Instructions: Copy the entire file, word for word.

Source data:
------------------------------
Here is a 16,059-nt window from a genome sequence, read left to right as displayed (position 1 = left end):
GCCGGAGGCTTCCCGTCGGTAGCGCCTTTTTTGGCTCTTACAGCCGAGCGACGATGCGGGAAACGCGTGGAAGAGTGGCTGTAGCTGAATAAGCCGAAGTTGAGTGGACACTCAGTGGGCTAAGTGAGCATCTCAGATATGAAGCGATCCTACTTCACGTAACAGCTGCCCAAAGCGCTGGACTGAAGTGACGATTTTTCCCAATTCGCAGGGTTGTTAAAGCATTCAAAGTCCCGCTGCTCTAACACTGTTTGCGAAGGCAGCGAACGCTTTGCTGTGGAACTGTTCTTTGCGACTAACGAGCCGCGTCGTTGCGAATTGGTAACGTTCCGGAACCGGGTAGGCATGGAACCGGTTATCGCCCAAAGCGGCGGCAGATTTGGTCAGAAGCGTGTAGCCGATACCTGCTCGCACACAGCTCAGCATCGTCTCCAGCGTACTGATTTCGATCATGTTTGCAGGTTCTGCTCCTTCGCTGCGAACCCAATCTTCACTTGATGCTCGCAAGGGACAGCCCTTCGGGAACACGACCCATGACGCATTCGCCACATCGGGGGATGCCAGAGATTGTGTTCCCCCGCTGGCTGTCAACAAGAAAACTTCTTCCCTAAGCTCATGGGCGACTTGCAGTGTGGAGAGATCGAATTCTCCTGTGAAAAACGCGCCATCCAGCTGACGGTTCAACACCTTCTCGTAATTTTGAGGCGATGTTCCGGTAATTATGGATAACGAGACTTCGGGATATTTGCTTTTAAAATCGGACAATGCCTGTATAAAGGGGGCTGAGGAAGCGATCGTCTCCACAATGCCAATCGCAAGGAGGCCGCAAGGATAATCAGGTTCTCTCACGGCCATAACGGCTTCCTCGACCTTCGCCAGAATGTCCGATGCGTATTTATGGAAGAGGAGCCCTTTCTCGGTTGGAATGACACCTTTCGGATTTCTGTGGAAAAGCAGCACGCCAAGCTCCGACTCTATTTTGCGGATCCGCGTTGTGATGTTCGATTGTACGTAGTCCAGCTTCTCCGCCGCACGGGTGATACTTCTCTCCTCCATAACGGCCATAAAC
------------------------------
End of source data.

Here is a 16,059-nt window from a genome sequence, read left to right as displayed (position 1 = left end):
GCCGGAGGCTTCCCGTCGGTAGCGCCTTTTTTGGCTCTTACAGCCGAGCGACGATGCGGGAAACGCGTGGAAGAGTGGCTGTAGCTGAATAAGCCGAAGTTGAGTGGACACTCAGTGGGCTAAGTGAGCATCTCAGATATGAAGCGATCCTACTTCACGTAACAGCTGCCCAAAGCGCTGGACTGAAGTGACGATTTTTCCCAATTCGCAGGGTTGTTAAAGCATTCAAAGTCCCGCTGCTCTAACACTGTTTGCGAAGGCAGCGAACGCTTTGCTGTGGAACTGTTCTTTGCGACTAACGAGCCGCGTCGTTGCGAATTGGTAACGTTCCGGAACCGGGTAGGCATGGAACCGGTTATCGCCCAAAGCGGCGGCAGATTTGGTCAGAAGCGTGTAGCCGATACCTGCTCGCACACAGCTCAGCATCGTCTCCAGCGTACTGATTTCGATCATGTTTGCAGGTTCTGCTCCTTCGCTGCGAACCCAATCTTCACTTGATGCTCGCAAGGGACAGCCCTTCGGGAACACGACCCATGACGCATTCGCCACATCGGGGGATGCCAGAGATTGTGTTCCCCCGCTGGCTGTCAACAAGAAAACTTCTTCCCTAAGCTCATGGGCGACTTGCAGTGTGGAGAGATCGAATTCTCCTGTGAAAAACGCGCCATCCAGCTGACGGTTCAACACCTTCTCGTAATTTTGAGGCGATGTTCCGGTAATTATGGATAACGAGACTTCGGGATATTTGCTTTTAAAATCGGACAATGCCTGTATAAAGGGGGCTGAGGAAGCGATCGTCTCCACAATGCCAATCGCAAGGAGGCCGCAAGGATAATCAGGTTCTCTCACGGCCATAACGGCTTCCTCGACCTTCGCCAGAATGTCCGATGCGTATTTATGGAAGAGGAGCCCTTTCTCGGTTGGAATGACACCTTTCGGATTTCTGTGGAAAAGCAGCACGCCAAGCTCCGACTCTATTTTGCGGATCCGCGTTGTGATGTTCGATTGTACGTAGTCCAGCTTCTCCGCCGCACGGGTGATACTTCTCTCCTCCATAACGGCCATAAAC